This year has been magic. And not. All somersaults forward and utter stillness. Early in January I visited with a girlfriend I hadn’t seen in years. In the time between our visits she moved to London and back again, graduated with her Masters, and met the man she’s now married to. We sipped coffee and tea in Central Park and walked south along the Mall. And with our chins tucked into our coats, our bodies bracing against the cold, we caught up on as much as we could in the short window before work. We spoke of the past yes, but also of a present uncertainty, of feeling totally unsure as to what the future might hold. Hovering, she called it. And just before we parted ways, sitting at a table in the basement of the Plaza Hotel, having ducked in to escape the cold, she mentioned a prayer she’d seen at an exhibit years before. She said after seeing it, she wrote the words down, and then proceeded to repeat only them for nearly a month.
“Oh, opener of all doors, open for me the best door.”
I am a sucker for words. I am especially a sucker for words that when strung together feel like a door opening, casting a sliver of light into a dark hallway. And those eleven words, that prayer, felt like exactly that--like the door itself--a hinge on which possibility might swing.
Hope by another name.
It is actually quite helpful when approaching things in life--big things, little things--to wonder if it feels like the best door. It is a gut check in the best possible way--where faith meets instinct.
In the first two months of this year I spent six weeks suspended in the terror of not knowing. Standing in many a doorway and looking in. Which meant a very many emails and interviews and tenuous treks on narrow limbs.
Hope, as it turns out, takes quite a lot of work.
So much good has happened this year. And so much of that good has been leaving behind what was really not. Bad situations have a way of shrinking one’s world to that thing alone, and shrinking is almost never good. And much as I wanted (and knew I needed) to leave, it was important, in all ways, to be clear on what I was moving towards, not just what I was leaving behind.
I wanted to walk through the very best door.
I’d already made the mistake of walking through the closest available door, as opposed to the best one, and it ended disastrously. Two years ago I made two decisions, both in service of leaving things behind, and it has taken me all the time since to undo the mess. I moved in with the wrong person and accepted the wrong job. And while I was able to leave the apartment after six months, the job took longer. For a year and half I’d walk west at the end of the day, pour myself a glass of wine, bring it into the shower, and attempt to scrub and slough off the day.
Out, out damn’d spot. Without the blood.
And so when the right door opened this year, I calmly and confidently closed the one behind me and didn’t look back.
But change is funny, and so is grief, and I spent ten days between the two jobs staring at the mountains, feeling like I barely saw them.
I still dream about the girl I lived with when all this happened. I don’t know how to write about her cruelty and make it okay. I don’t know how to say that under some of the very worst circumstances, when all we had was our humanity, she couldn’t meet me there. I am embarrassed by how deeply she wounded me--ashamed of how much I hate her. But I can feel my body shifting and sorting and connecting the dots. It is one of those uncomfortable truths that fear and anger seem to intensify as they leave the body. I dream about her less than I used to and I can feel my utter frustration warming, like a sheet of ice cracking, breaking off to return to sea.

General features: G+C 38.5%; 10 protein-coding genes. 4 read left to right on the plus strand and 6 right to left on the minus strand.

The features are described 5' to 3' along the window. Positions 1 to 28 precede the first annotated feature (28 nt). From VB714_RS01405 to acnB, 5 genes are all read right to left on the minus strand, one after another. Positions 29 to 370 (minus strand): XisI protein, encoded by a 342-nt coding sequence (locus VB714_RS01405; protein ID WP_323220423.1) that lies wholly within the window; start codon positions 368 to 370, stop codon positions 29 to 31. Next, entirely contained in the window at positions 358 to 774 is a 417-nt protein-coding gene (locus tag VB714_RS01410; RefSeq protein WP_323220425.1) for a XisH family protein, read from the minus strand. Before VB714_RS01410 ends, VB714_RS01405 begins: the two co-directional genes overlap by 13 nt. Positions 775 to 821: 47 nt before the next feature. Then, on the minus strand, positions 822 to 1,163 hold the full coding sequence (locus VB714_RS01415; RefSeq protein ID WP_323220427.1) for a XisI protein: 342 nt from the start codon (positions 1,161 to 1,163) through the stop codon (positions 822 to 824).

Two nights ago I dreamt about the man I dated when I was twenty-four. The dream was so clear and I woke up so furious. I’ve thought of him so little of him in the last six years, but two days ago I woke up seething--that he’d treated me as he had, and that I’d allowed it. The anger was about his deep manipulation and incredible selfishness. And it’s not lost on me that those feelings are surfacing as I try to reconcile that same behavior in others.
It has taken me a very long time to understand that there are people who are not good. For a long while I thought that as everyone aged they’d shed the noise of immaturity to reveal an innate goodness below. But that takes quite a lot of work and the intelligence to know when it is needed. And some people are so deeply unhappy with themselves that it is easier to cast that unhappiness outwards and catch others in the net. I think it has to do with false power.
It turns out that when one leaves those situations and people behind it doesn’t erase the past, it simply creates the space to confront it.
Which is why, it is only now, all this time later, that I am loosening my grip. But it is an uncomfortable process. Something very human in me wants to hang onto the safety blanket of my rage. Something very human in me is afraid to let go.
But life inches forward.
I have been listening to Noah and the Whale this week, thinking of the large room I lived in on 181st street, and remembering the girl I was at twenty-five. There was sort of a reckless hope then. I miss that. I wouldn’t go back of course, because things are better now--a better job, a little more money, more movement, more knowledge. I like getting older, I like who I am. Sure, my skin isn’t as bright as it used to be and there are new stresses and fears, but all in all, life is good. But if there is a thing I wish I could reclaim from that time, it is the wide berth for failure. Which I think means more possibility, more opportunity, more dreams of a doors I’d not previously considered. More forgiveness and generosity for the process of becoming. More hope, really.
Oh, opener of all doors, open for me the best door.